doctor holding 2d model of stomach and large intestine
Sean Cate
Sean Cate
June 13, 2024 ·  4 min read

A Major Cause of Inflammatory Bowel Disease (IBD) Has Been Discovered

Inflammatory Bowel Disease (IBD) affects millions around the world, including about half a million people in the UK alone. Recent research has shed new light on the genetic mechanisms driving IBD, particularly Crohn’s disease and ulcerative colitis. Scientists from the Francis Crick Institute, University College London, and Imperial College London have identified a crucial genetic factor that could revolutionize the understanding and treatment of these chronic conditions.

Unveiling the Genetic Culprit

DNA Helix
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The key discovery involves a specific section of DNA active in macrophages, a type of immune cell heavily implicated in IBD. This DNA segment, identified as an enhancer, amplifies the expression of a gene called ETS2. ETS2 controls the production of inflammatory chemicals by macrophages, and higher levels of ETS2 are strongly linked to increased inflammation in the gut.1

Dr. James Lee from the Francis Crick Institute elaborated, “This is undoubtedly one of the central pathways that goes wrong for people to get inflammatory bowel disease. It is the process by which one of the most important cells that cause inflammatory bowel disease goes wrong”.2 This enhancer acts as a “master regulator,” triggering excessive inflammatory responses in the intestines, which is a staple of IBD.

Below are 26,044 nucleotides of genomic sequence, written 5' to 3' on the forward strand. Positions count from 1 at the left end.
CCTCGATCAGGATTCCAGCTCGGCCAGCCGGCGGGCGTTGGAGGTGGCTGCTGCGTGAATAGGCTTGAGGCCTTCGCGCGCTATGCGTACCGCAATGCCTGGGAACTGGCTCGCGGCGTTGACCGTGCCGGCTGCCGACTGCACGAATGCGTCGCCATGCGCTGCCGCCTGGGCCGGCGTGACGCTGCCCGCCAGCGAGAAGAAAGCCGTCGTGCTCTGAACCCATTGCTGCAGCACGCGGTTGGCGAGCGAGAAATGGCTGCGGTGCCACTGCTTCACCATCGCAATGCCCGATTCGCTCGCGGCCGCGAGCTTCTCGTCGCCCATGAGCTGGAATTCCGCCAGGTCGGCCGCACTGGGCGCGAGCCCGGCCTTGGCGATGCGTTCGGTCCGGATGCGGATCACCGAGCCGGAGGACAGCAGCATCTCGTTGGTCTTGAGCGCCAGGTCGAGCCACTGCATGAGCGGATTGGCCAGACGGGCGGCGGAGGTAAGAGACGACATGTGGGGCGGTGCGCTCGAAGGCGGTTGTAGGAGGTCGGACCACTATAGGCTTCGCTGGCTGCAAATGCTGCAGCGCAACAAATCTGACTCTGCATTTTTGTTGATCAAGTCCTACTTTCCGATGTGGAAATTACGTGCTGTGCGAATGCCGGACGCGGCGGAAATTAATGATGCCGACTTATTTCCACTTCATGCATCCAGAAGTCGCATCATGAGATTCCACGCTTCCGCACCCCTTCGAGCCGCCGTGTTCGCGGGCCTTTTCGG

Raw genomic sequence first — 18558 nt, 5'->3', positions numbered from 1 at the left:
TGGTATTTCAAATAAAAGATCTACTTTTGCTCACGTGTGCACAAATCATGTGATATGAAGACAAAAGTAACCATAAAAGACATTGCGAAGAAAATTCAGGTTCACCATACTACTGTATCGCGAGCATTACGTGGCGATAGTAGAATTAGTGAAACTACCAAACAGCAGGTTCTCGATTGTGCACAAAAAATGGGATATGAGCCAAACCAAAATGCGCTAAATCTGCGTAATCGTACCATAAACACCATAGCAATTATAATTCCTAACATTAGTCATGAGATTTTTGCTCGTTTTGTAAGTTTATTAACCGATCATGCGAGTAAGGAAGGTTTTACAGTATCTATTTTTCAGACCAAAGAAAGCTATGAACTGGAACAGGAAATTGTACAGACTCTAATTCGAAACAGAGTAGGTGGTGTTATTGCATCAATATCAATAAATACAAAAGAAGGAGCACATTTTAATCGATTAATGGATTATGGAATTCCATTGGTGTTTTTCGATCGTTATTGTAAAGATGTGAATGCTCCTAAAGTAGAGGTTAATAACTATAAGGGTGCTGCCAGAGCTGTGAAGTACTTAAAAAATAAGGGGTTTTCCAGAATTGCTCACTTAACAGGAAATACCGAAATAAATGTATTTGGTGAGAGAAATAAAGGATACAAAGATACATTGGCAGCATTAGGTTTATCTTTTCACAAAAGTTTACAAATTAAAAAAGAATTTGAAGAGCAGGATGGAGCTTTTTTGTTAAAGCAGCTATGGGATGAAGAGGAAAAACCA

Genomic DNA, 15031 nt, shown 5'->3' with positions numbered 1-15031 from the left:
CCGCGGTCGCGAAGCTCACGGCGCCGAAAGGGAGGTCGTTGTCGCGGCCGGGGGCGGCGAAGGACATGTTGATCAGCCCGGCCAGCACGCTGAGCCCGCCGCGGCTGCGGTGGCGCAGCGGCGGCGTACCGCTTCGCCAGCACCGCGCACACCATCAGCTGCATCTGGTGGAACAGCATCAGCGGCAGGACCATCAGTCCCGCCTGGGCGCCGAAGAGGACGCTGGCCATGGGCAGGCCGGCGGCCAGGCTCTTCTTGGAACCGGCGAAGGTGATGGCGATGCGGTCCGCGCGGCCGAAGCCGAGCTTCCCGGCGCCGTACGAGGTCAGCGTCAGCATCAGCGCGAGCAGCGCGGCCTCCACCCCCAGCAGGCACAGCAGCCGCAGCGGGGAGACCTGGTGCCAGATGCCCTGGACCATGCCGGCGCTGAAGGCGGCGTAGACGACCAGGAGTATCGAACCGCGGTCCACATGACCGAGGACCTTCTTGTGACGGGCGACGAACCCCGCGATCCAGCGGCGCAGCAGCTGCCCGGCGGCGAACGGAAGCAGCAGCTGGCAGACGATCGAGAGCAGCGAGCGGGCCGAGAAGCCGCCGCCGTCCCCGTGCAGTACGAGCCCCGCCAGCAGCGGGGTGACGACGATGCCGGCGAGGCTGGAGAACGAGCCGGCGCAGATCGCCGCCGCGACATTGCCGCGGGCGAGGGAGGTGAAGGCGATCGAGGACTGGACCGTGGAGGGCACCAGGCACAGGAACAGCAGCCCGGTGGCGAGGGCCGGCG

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Implications of the Discovery

Doctor holding test tube
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This discovery not only provides a deeper understanding of IBD but also opens up new avenues for treatment. Current treatments for IBD often fail because they don’t address the underlying genetic causes. By targeting the ETS2 pathway, researchers hope to develop more effective therapies that directly mitigate the excessive inflammatory responses characteristic of IBD.3

Dr. James Lee emphasized the potential of this research: “Using genetics as a starting point, we’ve uncovered a pathway that appears to play a major role in IBD and other inflammatory diseases. Excitingly, we’ve shown that this can be targeted therapeutically, and we’re now working on how to ensure this approach is safe and effective for treating people in the future”.

Potential Treatments on the Horizon

scientific testing
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Interestingly, the research team discovered that drugs already approved for other conditions, such as MEK inhibitors used in cancer treatment, could potentially inhibit ETS2 as well. Laboratory experiments have shown that these drugs reduce inflammation in macrophages and gut samples from IBD patients.

However, there are significant challenges ahead. MEK inhibitors can cause serious side effects if not precisely targeted. The next phase of research aims to develop methods to deliver these drugs specifically to macrophages in the gut, minimizing systemic side effects.